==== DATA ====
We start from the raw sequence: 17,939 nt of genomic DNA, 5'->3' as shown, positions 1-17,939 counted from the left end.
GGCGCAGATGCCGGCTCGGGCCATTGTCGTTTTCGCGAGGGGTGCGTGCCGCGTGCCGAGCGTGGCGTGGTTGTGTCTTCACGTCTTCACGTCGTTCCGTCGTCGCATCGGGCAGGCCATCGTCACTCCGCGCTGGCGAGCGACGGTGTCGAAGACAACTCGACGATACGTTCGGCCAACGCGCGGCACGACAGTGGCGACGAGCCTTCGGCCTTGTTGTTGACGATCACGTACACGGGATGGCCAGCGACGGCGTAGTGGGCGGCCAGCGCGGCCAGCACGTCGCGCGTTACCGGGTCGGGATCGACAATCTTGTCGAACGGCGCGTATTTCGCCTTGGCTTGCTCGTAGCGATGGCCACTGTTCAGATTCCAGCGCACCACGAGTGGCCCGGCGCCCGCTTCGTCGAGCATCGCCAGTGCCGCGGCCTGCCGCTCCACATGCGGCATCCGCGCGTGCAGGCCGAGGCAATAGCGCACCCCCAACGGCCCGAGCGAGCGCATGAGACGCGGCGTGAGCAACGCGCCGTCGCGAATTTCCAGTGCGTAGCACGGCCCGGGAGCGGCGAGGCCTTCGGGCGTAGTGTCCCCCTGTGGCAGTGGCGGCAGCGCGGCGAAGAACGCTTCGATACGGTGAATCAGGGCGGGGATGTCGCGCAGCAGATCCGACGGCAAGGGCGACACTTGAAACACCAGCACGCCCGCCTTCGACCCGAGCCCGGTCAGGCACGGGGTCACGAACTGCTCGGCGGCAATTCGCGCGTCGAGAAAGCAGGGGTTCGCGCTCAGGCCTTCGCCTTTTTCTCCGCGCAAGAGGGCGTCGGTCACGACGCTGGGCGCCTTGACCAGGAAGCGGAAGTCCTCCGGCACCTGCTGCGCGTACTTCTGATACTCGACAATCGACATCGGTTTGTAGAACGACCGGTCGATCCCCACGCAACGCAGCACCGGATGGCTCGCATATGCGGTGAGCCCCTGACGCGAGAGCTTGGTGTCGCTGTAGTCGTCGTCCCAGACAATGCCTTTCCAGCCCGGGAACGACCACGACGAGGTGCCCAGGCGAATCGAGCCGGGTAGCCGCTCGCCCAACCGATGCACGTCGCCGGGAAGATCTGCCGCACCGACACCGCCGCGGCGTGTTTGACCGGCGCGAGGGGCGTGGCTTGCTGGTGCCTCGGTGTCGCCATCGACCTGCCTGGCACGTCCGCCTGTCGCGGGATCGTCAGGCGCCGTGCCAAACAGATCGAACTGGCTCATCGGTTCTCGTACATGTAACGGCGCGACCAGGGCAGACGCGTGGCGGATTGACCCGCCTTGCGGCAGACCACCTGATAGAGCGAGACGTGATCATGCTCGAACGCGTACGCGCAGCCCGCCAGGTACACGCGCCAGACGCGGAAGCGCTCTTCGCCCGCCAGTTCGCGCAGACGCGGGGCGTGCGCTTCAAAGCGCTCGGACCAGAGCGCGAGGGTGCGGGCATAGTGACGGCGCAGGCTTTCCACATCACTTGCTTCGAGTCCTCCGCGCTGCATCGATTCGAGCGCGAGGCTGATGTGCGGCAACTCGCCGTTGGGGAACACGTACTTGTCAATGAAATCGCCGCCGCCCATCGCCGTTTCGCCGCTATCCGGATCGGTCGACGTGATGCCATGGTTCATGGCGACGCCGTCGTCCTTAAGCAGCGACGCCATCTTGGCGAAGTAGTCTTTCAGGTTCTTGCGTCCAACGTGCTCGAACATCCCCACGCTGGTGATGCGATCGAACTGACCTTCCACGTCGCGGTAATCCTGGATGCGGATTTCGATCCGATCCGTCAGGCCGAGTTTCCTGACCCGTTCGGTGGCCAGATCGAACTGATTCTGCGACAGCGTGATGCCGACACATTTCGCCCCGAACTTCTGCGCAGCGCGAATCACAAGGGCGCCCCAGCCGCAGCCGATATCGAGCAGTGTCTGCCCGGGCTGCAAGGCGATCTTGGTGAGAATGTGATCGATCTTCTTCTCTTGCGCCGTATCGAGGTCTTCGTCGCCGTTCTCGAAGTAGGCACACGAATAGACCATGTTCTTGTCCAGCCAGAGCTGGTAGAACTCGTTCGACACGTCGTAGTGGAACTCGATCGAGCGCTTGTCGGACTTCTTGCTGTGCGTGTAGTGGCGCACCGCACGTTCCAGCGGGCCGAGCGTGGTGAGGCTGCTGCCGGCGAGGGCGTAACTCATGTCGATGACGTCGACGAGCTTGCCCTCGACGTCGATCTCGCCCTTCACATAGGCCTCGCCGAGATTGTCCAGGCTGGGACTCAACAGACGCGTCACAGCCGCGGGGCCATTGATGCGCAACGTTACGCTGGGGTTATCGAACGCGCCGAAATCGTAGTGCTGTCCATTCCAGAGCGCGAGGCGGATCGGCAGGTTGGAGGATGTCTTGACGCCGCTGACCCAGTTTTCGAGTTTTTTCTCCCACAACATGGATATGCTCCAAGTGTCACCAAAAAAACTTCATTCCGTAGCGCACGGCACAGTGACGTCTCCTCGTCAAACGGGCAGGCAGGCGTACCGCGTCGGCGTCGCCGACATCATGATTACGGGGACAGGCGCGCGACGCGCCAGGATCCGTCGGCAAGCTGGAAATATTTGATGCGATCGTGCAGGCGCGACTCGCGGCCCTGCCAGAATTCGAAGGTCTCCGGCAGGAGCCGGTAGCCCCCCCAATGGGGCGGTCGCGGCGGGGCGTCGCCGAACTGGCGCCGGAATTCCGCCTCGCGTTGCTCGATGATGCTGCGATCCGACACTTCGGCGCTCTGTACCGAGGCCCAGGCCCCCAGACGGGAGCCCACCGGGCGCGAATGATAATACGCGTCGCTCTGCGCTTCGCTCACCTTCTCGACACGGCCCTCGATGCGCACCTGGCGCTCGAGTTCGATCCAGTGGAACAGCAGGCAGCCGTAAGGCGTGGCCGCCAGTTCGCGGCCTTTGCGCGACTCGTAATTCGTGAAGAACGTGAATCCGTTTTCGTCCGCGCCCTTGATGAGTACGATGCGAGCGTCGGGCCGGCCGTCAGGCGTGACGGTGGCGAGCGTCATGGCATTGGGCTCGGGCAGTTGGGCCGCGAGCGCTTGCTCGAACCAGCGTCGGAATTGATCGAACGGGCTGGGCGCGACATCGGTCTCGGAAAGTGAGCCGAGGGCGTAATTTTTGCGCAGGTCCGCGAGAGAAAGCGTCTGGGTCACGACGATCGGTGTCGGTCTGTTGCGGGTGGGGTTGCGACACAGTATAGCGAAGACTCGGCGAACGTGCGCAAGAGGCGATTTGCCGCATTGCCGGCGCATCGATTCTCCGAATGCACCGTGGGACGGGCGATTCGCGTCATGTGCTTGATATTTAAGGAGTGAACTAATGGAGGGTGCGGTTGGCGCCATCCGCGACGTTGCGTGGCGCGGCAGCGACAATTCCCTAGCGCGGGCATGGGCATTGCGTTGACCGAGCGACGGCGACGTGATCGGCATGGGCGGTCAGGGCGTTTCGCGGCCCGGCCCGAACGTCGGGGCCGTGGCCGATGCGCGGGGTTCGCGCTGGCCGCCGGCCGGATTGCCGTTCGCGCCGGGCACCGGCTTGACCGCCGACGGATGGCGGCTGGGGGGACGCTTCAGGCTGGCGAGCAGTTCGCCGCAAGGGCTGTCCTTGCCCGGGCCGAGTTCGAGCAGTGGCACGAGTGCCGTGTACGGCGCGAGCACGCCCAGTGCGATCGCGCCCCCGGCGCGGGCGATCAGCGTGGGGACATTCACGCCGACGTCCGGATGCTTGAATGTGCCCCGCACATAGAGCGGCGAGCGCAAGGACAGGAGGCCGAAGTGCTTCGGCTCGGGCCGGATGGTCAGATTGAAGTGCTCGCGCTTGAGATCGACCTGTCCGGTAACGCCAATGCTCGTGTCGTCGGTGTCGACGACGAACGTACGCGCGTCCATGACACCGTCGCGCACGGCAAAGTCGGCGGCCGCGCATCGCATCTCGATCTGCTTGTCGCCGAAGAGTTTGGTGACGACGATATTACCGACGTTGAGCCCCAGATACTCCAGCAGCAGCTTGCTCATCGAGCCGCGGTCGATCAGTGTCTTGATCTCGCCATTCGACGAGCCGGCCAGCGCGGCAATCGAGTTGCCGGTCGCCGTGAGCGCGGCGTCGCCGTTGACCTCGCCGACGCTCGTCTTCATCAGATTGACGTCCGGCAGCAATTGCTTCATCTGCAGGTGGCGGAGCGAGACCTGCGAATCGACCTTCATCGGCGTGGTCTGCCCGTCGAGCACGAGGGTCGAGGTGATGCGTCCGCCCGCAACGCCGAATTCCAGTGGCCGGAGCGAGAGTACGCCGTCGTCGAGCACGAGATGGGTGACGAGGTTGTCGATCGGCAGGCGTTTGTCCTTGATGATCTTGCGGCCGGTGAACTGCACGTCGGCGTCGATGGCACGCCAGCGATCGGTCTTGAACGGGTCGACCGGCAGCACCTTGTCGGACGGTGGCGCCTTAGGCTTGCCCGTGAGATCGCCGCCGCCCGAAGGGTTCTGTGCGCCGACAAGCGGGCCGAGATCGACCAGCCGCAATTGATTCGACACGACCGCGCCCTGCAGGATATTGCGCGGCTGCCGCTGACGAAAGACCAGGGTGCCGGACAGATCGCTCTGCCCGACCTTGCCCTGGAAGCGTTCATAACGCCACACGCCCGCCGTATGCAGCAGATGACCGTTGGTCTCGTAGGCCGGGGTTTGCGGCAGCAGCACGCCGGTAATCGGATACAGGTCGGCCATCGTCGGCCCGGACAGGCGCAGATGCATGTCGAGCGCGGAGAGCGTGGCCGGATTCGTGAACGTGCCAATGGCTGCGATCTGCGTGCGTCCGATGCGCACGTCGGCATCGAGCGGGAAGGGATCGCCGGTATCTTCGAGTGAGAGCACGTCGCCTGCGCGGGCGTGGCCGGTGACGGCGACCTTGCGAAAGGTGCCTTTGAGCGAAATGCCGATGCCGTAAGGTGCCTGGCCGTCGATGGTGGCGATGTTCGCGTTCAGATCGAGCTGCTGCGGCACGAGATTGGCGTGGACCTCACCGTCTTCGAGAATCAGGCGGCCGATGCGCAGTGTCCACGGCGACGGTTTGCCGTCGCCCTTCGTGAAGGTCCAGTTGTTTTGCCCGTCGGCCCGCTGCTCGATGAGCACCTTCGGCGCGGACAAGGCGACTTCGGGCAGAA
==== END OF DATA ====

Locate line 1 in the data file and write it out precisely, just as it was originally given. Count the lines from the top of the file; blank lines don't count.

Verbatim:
We start from the raw sequence: 17,939 nt of genomic DNA, 5'->3' as shown, positions 1-17,939 counted from the left end.